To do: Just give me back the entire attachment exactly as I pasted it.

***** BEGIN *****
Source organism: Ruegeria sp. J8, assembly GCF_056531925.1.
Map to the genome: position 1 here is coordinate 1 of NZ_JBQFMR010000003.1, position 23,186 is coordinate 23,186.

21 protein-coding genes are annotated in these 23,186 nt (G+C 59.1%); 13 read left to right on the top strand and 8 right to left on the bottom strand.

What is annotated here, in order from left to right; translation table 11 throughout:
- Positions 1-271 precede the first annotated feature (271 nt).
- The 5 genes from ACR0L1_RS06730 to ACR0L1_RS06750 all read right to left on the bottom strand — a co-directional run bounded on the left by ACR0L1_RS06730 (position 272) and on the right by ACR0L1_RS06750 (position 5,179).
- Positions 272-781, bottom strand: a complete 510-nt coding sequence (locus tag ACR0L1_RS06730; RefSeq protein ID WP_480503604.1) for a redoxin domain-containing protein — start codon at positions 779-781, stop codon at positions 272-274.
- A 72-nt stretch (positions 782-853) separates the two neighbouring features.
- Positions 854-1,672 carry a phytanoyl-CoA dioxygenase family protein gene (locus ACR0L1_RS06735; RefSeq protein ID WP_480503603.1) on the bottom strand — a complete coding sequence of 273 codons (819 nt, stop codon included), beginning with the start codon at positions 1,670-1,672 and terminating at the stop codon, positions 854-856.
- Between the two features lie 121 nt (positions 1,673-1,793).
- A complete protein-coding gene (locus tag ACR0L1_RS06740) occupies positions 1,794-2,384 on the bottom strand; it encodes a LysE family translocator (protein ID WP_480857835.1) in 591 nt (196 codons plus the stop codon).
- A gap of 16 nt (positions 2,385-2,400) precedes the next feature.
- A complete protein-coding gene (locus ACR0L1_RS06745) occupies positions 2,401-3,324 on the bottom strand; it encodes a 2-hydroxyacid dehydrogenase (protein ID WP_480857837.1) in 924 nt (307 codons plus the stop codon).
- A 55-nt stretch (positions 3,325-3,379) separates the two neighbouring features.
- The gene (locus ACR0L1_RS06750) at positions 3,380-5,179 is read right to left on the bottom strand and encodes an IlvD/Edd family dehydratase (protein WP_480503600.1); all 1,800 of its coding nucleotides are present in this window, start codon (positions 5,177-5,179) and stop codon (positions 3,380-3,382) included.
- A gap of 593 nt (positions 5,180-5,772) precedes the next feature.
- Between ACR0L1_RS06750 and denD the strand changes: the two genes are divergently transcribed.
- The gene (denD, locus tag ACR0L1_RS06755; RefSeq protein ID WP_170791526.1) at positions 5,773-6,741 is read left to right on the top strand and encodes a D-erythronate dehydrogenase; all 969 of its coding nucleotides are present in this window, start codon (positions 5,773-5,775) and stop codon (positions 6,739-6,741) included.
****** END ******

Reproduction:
Source organism: Ruegeria sp. J8, assembly GCF_056531925.1.
Map to the genome: position 1 here is coordinate 1 of NZ_JBQFMR010000003.1, position 23,186 is coordinate 23,186.

21 protein-coding genes are annotated in these 23,186 nt (G+C 59.1%); 13 read left to right on the top strand and 8 right to left on the bottom strand.

What is annotated here, in order from left to right; translation table 11 throughout:
- Positions 1-271 precede the first annotated feature (271 nt).
- The 5 genes from ACR0L1_RS06730 to ACR0L1_RS06750 all read right to left on the bottom strand — a co-directional run bounded on the left by ACR0L1_RS06730 (position 272) and on the right by ACR0L1_RS06750 (position 5,179).
- Positions 272-781, bottom strand: a complete 510-nt coding sequence (locus tag ACR0L1_RS06730; RefSeq protein ID WP_480503604.1) for a redoxin domain-containing protein — start codon at positions 779-781, stop codon at positions 272-274.
- A 72-nt stretch (positions 782-853) separates the two neighbouring features.
- Positions 854-1,672 carry a phytanoyl-CoA dioxygenase family protein gene (locus ACR0L1_RS06735; RefSeq protein ID WP_480503603.1) on the bottom strand — a complete coding sequence of 273 codons (819 nt, stop codon included), beginning with the start codon at positions 1,670-1,672 and terminating at the stop codon, positions 854-856.
- Between the two features lie 121 nt (positions 1,673-1,793).
- A complete protein-coding gene (locus tag ACR0L1_RS06740) occupies positions 1,794-2,384 on the bottom strand; it encodes a LysE family translocator (protein ID WP_480857835.1) in 591 nt (196 codons plus the stop codon).
- A gap of 16 nt (positions 2,385-2,400) precedes the next feature.
- A complete protein-coding gene (locus ACR0L1_RS06745) occupies positions 2,401-3,324 on the bottom strand; it encodes a 2-hydroxyacid dehydrogenase (protein ID WP_480857837.1) in 924 nt (307 codons plus the stop codon).
- A 55-nt stretch (positions 3,325-3,379) separates the two neighbouring features.
- The gene (locus ACR0L1_RS06750) at positions 3,380-5,179 is read right to left on the bottom strand and encodes an IlvD/Edd family dehydratase (protein WP_480503600.1); all 1,800 of its coding nucleotides are present in this window, start codon (positions 5,177-5,179) and stop codon (positions 3,380-3,382) included.
- A gap of 593 nt (positions 5,180-5,772) precedes the next feature.
- Between ACR0L1_RS06750 and denD the strand changes: the two genes are divergently transcribed.
- The gene (denD, locus tag ACR0L1_RS06755; RefSeq protein ID WP_170791526.1) at positions 5,773-6,741 is read left to right on the top strand and encodes a D-erythronate dehydrogenase; all 969 of its coding nucleotides are present in this window, start codon (positions 5,773-5,775) and stop codon (positions 6,739-6,741) included.